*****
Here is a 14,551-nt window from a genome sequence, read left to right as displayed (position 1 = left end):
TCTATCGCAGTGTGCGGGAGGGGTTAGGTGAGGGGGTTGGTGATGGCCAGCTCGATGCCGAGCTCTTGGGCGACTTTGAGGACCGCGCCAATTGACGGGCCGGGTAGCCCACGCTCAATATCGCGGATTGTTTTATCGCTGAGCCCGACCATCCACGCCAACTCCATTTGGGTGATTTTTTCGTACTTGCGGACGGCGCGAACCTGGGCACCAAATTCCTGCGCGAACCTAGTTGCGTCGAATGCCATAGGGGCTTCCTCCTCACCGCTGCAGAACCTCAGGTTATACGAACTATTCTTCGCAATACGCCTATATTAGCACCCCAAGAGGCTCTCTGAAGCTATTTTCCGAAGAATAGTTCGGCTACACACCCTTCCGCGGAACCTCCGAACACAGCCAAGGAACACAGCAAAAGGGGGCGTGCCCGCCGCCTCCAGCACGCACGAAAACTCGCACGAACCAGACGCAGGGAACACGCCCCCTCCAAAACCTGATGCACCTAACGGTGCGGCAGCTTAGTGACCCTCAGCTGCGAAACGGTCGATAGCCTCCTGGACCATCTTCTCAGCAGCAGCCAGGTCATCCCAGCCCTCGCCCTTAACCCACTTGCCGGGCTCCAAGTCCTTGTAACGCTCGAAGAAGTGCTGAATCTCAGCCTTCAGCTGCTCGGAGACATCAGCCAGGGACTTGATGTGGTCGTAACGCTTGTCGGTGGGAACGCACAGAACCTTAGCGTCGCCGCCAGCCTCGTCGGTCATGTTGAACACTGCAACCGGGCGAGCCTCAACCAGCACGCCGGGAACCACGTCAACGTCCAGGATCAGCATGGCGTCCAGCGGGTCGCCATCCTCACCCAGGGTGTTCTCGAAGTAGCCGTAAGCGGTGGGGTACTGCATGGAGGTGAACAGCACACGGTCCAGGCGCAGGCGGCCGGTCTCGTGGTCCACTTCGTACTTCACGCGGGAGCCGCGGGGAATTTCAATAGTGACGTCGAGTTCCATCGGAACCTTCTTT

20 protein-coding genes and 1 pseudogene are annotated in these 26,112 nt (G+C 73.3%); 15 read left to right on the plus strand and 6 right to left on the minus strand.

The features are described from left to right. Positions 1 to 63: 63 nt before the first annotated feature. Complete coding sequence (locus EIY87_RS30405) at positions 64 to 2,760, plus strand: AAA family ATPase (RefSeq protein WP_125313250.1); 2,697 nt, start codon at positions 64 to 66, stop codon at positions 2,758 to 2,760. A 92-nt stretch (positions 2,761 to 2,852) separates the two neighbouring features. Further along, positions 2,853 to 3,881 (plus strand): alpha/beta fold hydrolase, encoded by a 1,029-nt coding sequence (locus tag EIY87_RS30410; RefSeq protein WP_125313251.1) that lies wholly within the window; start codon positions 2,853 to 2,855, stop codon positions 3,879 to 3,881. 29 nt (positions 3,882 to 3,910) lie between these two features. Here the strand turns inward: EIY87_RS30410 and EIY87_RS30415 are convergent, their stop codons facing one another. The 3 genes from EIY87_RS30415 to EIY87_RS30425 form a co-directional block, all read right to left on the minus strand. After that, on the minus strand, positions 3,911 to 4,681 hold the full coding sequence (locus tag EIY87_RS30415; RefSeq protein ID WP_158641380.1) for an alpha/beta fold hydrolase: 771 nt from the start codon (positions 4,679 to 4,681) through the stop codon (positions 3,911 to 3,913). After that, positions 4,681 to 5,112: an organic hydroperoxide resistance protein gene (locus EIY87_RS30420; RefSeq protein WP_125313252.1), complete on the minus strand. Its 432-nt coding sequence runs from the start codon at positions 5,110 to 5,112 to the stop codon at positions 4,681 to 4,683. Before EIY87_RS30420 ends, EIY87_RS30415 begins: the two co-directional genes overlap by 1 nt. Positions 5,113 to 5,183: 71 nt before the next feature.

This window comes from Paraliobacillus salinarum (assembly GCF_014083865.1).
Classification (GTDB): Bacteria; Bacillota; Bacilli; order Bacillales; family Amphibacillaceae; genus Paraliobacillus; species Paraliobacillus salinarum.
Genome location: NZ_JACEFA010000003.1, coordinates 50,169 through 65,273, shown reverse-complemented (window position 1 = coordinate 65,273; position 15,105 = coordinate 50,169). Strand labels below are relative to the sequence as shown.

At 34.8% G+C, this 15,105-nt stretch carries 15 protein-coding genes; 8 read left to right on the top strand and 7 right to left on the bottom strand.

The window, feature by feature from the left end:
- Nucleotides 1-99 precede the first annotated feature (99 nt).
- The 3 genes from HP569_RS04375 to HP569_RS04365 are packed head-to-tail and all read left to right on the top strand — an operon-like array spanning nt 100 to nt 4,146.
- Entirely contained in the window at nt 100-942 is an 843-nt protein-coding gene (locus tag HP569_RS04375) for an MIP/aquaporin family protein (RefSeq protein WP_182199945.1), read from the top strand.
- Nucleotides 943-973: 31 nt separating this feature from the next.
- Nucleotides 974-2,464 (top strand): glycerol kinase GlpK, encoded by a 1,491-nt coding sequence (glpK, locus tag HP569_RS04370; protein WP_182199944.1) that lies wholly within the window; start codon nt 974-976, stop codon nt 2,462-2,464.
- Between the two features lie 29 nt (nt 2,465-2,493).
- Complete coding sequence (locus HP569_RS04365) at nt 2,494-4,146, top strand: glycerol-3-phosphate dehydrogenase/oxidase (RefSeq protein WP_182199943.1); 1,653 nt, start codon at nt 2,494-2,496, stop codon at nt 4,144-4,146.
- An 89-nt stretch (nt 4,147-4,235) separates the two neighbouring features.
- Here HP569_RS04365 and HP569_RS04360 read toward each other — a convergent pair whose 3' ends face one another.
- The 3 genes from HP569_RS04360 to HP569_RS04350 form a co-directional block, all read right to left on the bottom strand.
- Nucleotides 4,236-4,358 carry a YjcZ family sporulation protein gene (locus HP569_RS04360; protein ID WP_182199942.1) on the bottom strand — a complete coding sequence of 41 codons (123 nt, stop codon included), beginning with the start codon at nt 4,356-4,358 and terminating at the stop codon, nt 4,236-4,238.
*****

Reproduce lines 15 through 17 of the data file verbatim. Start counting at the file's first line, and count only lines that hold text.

- Between the two features lie 29 nt (nt 2,465-2,493).
- Complete coding sequence (locus HP569_RS04365) at nt 2,494-4,146, top strand: glycerol-3-phosphate dehydrogenase/oxidase (RefSeq protein WP_182199943.1); 1,653 nt, start codon at nt 2,494-2,496, stop codon at nt 4,144-4,146.
- An 89-nt stretch (nt 4,147-4,235) separates the two neighbouring features.